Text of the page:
But there’s a still more serious problem with the policy of monetary inflation. When the value of money is systematically eroded in this way, two of money’s main reasons for existing—as a unit of account and as a store of value—are destroyed. Only its third function, as a medium of exchange, is left intact. This makes it much more difficult for businesses and entrepreneurs to make plans; now all their calculations must take into account guesses as to the future value of their currency, and they, like their workers, have to find ways to get rid of cash that is losing value, even when it might make more business sense for them to save it. Who would use the meter or the kilogram to measure things if the meter and the kilogram kept shrinking? And yet we have to use the dollar (or whatever) to measure economic value. This man-made uncertainty about the future value of money leads to mistakes in business—mistakes that are likely to be paid for more heavily by employees—workers—than by management.
Another perverse effect of inflation is that it pays businesses to try to be close to the wellhead of new money. If you can’t be an investment bank or a military contractor, you can try to be a supplier to those businesses, and thus be higher up the food chain of wealth transfer from the hinterlands. In general it does not pay as well to be providing goods and services to those hinterlands.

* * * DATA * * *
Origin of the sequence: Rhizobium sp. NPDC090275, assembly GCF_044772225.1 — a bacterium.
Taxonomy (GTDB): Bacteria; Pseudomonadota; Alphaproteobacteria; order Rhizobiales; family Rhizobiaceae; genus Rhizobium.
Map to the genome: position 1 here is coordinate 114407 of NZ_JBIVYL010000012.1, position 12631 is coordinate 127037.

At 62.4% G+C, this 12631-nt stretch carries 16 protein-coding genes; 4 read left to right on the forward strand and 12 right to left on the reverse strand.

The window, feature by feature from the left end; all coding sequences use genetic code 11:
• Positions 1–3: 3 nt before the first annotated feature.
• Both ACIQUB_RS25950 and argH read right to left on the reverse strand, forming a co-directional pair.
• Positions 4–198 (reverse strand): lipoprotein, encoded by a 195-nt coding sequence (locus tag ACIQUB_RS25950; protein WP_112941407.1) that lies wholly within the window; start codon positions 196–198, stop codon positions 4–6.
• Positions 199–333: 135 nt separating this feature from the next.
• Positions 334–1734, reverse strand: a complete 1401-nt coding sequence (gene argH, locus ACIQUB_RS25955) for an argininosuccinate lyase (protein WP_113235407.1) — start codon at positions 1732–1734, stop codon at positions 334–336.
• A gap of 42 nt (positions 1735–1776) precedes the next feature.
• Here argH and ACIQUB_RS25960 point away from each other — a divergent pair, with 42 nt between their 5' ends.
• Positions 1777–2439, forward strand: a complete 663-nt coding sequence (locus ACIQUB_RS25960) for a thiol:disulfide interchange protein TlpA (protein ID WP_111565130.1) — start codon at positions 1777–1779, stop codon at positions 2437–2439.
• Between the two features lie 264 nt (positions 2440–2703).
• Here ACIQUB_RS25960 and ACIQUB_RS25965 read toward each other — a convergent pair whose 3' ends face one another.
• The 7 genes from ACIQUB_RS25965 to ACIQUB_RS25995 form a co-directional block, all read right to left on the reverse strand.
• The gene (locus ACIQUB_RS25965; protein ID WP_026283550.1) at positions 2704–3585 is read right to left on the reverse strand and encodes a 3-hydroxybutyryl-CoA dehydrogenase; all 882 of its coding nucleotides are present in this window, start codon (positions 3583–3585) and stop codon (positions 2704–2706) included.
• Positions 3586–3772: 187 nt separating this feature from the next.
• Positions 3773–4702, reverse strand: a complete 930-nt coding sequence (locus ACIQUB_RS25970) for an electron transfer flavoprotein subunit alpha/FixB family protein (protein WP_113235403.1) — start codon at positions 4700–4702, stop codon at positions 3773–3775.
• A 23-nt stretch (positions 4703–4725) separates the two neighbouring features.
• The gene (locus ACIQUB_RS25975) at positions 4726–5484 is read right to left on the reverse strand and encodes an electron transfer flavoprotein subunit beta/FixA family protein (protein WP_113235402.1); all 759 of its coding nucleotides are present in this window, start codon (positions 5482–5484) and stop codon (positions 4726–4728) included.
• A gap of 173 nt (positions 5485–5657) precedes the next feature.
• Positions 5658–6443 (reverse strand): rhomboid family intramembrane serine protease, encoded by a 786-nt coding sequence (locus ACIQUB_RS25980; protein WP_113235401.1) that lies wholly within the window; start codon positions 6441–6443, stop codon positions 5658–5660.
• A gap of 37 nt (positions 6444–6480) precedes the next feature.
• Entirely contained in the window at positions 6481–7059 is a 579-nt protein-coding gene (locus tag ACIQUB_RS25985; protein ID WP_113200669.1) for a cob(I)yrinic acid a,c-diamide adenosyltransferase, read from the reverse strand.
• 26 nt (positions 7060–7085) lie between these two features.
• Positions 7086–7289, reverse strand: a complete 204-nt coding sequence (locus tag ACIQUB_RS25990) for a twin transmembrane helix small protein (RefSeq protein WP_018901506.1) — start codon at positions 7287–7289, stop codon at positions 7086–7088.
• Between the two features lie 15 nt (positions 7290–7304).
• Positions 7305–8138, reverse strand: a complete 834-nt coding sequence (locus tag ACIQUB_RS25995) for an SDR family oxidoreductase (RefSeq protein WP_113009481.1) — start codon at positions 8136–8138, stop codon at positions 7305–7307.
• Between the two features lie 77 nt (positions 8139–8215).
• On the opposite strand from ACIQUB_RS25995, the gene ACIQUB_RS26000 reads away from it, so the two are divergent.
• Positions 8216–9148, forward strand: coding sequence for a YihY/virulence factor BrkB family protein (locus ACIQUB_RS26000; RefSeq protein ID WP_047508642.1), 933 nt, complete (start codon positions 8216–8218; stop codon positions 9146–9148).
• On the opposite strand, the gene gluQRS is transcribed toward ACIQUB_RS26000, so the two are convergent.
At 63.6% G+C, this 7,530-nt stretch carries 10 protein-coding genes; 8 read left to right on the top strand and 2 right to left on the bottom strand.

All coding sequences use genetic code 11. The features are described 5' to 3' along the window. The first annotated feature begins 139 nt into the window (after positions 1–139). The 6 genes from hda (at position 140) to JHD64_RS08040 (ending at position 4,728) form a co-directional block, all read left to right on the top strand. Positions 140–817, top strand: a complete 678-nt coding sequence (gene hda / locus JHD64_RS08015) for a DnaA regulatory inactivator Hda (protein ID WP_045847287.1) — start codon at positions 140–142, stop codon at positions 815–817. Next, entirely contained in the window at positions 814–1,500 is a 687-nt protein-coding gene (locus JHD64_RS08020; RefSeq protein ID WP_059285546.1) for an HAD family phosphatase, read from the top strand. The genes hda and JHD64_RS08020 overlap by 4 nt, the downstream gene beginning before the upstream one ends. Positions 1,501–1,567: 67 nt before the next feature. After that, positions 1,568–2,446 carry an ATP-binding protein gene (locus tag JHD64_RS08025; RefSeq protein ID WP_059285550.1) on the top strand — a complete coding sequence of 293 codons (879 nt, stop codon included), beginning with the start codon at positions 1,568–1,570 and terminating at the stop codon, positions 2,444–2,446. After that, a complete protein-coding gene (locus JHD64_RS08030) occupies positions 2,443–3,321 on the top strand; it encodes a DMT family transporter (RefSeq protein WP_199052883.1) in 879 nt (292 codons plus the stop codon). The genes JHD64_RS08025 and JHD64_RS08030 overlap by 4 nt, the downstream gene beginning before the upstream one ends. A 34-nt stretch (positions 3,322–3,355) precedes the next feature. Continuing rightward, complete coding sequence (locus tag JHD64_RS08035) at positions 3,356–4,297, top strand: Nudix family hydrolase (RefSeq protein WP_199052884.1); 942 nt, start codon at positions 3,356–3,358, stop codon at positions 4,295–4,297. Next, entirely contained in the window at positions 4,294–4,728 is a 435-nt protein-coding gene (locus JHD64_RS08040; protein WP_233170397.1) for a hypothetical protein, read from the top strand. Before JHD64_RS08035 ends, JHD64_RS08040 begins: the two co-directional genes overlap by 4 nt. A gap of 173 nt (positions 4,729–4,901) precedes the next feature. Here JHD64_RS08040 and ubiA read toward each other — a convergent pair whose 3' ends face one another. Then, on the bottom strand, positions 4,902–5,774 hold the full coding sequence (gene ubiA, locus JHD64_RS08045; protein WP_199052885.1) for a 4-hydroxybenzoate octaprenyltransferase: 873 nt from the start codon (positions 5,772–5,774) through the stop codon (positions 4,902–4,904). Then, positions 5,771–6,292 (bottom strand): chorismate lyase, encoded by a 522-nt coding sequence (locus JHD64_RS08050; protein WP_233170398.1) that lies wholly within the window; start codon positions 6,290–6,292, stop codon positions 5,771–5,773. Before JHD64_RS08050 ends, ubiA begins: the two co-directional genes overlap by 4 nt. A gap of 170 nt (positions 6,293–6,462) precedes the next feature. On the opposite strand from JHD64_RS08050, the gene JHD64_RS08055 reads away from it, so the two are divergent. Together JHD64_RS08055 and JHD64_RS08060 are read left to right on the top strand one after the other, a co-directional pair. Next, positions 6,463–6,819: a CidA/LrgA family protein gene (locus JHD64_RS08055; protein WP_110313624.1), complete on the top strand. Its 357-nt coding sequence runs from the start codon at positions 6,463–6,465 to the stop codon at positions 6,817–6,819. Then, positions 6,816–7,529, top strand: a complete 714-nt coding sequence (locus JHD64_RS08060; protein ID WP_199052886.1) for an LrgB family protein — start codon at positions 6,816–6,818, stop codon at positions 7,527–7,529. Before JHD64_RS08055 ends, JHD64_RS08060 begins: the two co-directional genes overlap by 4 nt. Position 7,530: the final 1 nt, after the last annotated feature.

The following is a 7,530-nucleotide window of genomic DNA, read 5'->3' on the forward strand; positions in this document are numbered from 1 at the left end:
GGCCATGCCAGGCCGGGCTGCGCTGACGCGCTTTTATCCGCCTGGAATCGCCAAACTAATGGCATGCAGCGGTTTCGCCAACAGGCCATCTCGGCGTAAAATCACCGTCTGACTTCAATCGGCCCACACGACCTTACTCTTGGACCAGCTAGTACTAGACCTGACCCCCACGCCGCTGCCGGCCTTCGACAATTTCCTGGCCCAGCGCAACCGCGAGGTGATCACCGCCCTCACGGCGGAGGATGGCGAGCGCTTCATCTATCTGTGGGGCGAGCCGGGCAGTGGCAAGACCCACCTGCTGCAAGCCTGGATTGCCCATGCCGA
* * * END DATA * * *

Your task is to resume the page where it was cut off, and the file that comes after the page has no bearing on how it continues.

There are problems too with the definition of economic output. But the Cantillon effect is saying that the wealth changes of inflation are a zero-sum game. Yes, those investment banks and military contractors can engage in more business and get bigger, but the wealth is coming from hinterland workers who can afford less than they used to. Their kids get cheaper clothes and fewer Christmas presents—and we’re talking about a lot of people here.
V. I. Lenin is reported to have said that “the best way to destroy the capitalist system is to debauch the currency.” In fact, the debasing of money is a practice as old as money itself. Different regimes may rationalize it differently, but it always has the same aim: to allow rulers to spend more than they earn. To do this, they steal value from those who can’t stop them: the powerless.
I’m afraid that inflation, as a policy, is a bust. Like many bankrupt ideas, it is not even questioned by the powers that be. For them, it is a goose that keeps laying golden eggs. I believe that the pervasive, unquestioning acceptance of Keynes’s ideas in the 20th and early 21st centuries will be a puzzle for future historians.
Henry Hazlitt said it best in his 1946 book, Economics in One Lesson:
Inflation discourages all prudence and thrift. It encourages squandering, gambling, reckless waste of all kinds. It often makes it more profitable to speculate than to produce. It tears apart the whole fabric of stable economic relationships. Its inexcusable injustices drive men toward desperate remedies. It plants the seeds of fascism and communism. It leads men to demand totalitarian controls. It ends invariably in bitter disillusion and collapse.